To our knowledge, the antimicrobial efficacy of TAP and diclofenac in combination with PPI remains unexplored. Therefore, the present in vitro study was conducted to evaluate the antibacterial efficacy of DS (NSAID), TAP, and their combination with pantoprazole (PPI) against E. faecalis.

   Materials and Methods Top

This protocol was approved by the Institutional Ethics Committee, Kalinga Institute of Medical Sciences, KIIT Deemed to be University, Bhubaneswar. (KIIT/KIIMS/IEC/863/2022).

In this study, the antibacterial efficacy of TAP, DS, and pantoprazole was evaluated. The drugs in pure form were obtained from Sigma-Aldrich, India.

Bacterial strains and media

The American-type culture collection 29212 of E. faecalis was obtained and nourished in brain-heart infusion broth. To adjust for turbidity, inoculum density was set at 0.5 McFarland (1.58 × 108 bacteria/ml).[13] The agar diffusion test method was used to evaluate the antibacterial activity of materials.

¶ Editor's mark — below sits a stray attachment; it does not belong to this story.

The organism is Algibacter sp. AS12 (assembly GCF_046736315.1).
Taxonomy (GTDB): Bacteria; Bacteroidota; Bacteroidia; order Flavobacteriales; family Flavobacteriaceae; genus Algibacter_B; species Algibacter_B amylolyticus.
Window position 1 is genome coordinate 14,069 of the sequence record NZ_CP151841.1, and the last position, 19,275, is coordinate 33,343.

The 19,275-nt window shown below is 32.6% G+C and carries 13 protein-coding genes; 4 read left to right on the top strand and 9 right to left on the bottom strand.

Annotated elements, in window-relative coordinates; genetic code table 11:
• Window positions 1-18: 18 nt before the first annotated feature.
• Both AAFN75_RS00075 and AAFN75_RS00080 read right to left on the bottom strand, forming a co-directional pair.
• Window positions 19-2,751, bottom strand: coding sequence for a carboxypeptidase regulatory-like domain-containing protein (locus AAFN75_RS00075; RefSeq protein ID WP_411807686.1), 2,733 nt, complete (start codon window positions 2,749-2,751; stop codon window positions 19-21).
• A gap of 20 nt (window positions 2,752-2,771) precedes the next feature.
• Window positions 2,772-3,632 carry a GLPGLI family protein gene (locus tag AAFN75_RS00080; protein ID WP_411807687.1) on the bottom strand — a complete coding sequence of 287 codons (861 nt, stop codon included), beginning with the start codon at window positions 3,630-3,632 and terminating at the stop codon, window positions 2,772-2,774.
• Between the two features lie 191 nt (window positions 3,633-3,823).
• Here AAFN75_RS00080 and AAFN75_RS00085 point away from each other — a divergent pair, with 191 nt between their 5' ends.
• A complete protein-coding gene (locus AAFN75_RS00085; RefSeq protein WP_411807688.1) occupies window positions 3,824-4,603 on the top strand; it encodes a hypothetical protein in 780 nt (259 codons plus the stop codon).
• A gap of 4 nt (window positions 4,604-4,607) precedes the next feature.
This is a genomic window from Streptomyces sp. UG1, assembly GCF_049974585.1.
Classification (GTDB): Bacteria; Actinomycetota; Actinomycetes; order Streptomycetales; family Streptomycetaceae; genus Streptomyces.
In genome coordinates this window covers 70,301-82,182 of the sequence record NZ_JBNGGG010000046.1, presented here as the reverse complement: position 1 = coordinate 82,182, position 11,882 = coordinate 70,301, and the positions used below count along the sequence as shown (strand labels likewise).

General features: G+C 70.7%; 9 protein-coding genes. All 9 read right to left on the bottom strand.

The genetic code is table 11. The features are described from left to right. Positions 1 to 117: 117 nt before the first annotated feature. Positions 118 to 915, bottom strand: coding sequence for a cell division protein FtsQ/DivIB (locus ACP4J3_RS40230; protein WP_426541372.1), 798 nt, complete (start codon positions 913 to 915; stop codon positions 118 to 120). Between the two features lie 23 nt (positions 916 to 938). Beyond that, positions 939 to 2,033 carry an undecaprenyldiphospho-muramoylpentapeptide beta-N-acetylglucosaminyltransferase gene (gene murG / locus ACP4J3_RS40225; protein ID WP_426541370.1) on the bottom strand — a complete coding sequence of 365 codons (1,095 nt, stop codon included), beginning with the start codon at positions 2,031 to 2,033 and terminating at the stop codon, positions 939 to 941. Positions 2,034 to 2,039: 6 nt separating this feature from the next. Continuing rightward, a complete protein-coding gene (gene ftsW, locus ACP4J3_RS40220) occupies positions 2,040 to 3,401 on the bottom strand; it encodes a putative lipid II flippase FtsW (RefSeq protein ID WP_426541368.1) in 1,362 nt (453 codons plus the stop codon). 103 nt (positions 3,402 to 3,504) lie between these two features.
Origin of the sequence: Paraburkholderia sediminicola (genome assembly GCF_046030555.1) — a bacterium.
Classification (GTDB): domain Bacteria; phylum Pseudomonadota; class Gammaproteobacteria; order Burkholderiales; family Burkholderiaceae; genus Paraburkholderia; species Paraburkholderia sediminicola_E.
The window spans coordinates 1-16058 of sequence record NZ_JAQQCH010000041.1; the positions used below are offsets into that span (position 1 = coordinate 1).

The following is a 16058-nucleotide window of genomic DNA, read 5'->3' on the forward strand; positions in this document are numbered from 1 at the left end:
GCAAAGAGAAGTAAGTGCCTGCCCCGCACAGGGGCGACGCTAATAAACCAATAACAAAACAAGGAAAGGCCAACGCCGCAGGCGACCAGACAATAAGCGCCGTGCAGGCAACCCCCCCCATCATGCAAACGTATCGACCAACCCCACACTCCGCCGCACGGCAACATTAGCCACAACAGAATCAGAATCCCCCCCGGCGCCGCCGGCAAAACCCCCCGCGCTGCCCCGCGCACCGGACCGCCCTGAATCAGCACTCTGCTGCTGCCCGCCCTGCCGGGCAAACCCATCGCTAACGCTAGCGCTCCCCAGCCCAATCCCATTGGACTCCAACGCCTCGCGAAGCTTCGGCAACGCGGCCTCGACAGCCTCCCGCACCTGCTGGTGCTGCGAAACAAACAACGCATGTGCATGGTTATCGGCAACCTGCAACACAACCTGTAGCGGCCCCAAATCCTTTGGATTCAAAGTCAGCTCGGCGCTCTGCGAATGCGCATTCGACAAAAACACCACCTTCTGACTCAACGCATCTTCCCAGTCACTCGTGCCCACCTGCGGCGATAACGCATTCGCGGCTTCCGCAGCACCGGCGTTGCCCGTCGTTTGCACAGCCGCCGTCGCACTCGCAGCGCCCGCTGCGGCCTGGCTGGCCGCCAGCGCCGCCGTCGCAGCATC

Preparation of medicament

Ciprofloxacin, metronidazole, and minocycline for TAP, DS, and pantoprazole were procured in powder form (Sigma-Aldrich; India).

Part 1 1: (n = 60)

Group 1: DS (1:1 w/v) – One milliliter of distilled water was mixed with 400 mg powder to attain a concentration of 400 mg/ml.

Group 2: Pantoprazole (1:1 w/v) – Pantoprazole was mixed with distilled water at a concentration of 1 mg/ml and dilutions made at 12.5 μg/ml.

Group 3: TAP (1:1:1 w/v) – Equal amounts of metronidazole, ciprofloxacin, and minocycline were mixed with distilled water (1 mg/mL).